Blue Nevus / Nevi / Mole

Blue nevi are a category of melanocytic tumors, which arise from the proliferation of dermal dendritic melanocytes to form an acquired pigmented mole. They are also called pigmented nevi, nevomelanocytic nevi of acquired origin, or melanocytic nevi.

These are typically innocuous tumors. The melanocytes are deep in the skin, unless with the brown or black moles. Dermoscopy shows an unchanging steel-blue pattern.

The most frequently observed variants include the common blue nevi and cellular blue nevi. A third of all oral nevi are blue nevi, and these occur most often on the scalp, the dorsal sides of the hands or feet, and the sacral area. Among these, the sacral area shows cellular blue nevi most frequently. The extremities are more likely to have common blue nevi.

They are present in about three percent of Japanese people, and their prevalence is usually higher in Asians; however, they also occur in 0.5-4 percent of Caucasians. Women are twice as often affected as men.

Blue Nevus on the Nose of a Female - Image Credit: Anthony Ricci / Shutterstock
Blue Nevus on the Nose of a Female - Image Credit: Anthony Ricci / Shutterstock

Origin

Blue nevi arise from active dermal melanocytes present at birth, which occurs in these sites. In most other sites, these cells disappear from the dermis during fetal life. Common blue nevi contain spindled dendritic melanocytes, while cellular blue nevi show ovoid melanocytes. Junctional cells are rarely present.

Genetics of Blue Nevi

Most acquired melanocytic nevi have somatic activating mutations in MAPK signaling pathway genes, especially BRAF and NRAS genes. These are uncommonly found in blue nevi, which supports their independent origin, together with their clinical and histopathological features. However, blue nevi do exhibit somatic mutations of one of the genes which code for the G protein α-subunits, namely, GNAQ or GNA11 genes, mostly in codon 209.

These lead to a loss of GTPase activity and upregulates the MAPK pathway signaling. This is the same effect as occurs with BRAF and NRAS mutations. These mutations are oncogenic but their effect is not sufficient in isolation to cause cancerous changes, which correlates with the low risk of malignancy with blue nevi. Tumors which become malignant show a rapid increase in size.

Common Blue Nevi

These may occur in any age group, or even be present at birth. The most common age of occurrence is in adolescence. They are usually small smooth single papules colored dark blue to black. They are usually less than one centimeter in size. The color is due to the reflection of blue light, which has a shorter wavelength than light of other colors – the Tyndall scattering.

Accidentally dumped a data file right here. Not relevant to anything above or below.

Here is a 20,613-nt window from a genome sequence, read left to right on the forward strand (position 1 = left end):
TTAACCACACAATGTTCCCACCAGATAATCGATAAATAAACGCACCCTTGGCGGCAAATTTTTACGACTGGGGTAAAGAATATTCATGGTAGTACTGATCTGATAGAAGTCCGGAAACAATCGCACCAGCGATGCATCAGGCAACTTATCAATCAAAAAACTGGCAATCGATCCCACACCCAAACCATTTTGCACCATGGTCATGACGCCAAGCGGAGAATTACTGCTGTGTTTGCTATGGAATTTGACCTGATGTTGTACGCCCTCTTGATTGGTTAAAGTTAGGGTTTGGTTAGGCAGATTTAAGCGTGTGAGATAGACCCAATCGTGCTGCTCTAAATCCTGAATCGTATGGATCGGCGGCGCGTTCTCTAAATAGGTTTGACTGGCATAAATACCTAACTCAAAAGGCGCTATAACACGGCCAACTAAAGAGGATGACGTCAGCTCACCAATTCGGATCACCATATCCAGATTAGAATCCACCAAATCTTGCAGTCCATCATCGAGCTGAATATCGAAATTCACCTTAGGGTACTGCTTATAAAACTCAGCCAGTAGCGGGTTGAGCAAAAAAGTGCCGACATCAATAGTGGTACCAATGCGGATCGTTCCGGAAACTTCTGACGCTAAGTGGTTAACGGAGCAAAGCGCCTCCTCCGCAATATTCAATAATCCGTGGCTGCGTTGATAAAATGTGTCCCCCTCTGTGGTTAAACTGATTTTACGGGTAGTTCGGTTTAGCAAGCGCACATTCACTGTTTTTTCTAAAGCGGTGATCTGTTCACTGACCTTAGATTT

Cellular Blue Nevi

These may also be seen at any age. However, they usually arise below the age of 40 years. They are dark-colored, being bluish-black, and appear as plaques or nodules. They may be from one to several centimeters in size. Some larger cellular blue nevi on the trunk may appear histologically identical to a melanoma, but metastatic spread almost never occurs. FISH analysis is sometimes useful in distinguishing between such tumors and melanomas.

Other Variants

Rare variants and related dermal melanocytic proliferations have not been well studied, but the characteristic mutations are much less frequent in these than with the more common subtypes.

Diagnosis and Management

Blue nevi are diagnosed by their peculiar color, but if any suspicion of melanoma exists, the lesion is excised and sent for histopathological examination.

Blue nevi may be ignored if they are of typical size and appearance, and have a normal rate of growth. However, in most cases excision biopsy would be preferred to rule out more deadly conditions such as melanomas.

Excision under local anesthesia is preferred If the nevi have recently appeared or are fast growing, or if a melanoma or other skin cancer is to be ruled out based on the clinical appearance, or if they are very unsightly. Recurrence is uncommon but satellite lesions do occasionally occur following excision, and must be evaluated by biopsy to rule out malignant transformation.

Reviewed by Afsaneh Khetrapal BSc (Hons)

References

Last Updated: May 10, 2017

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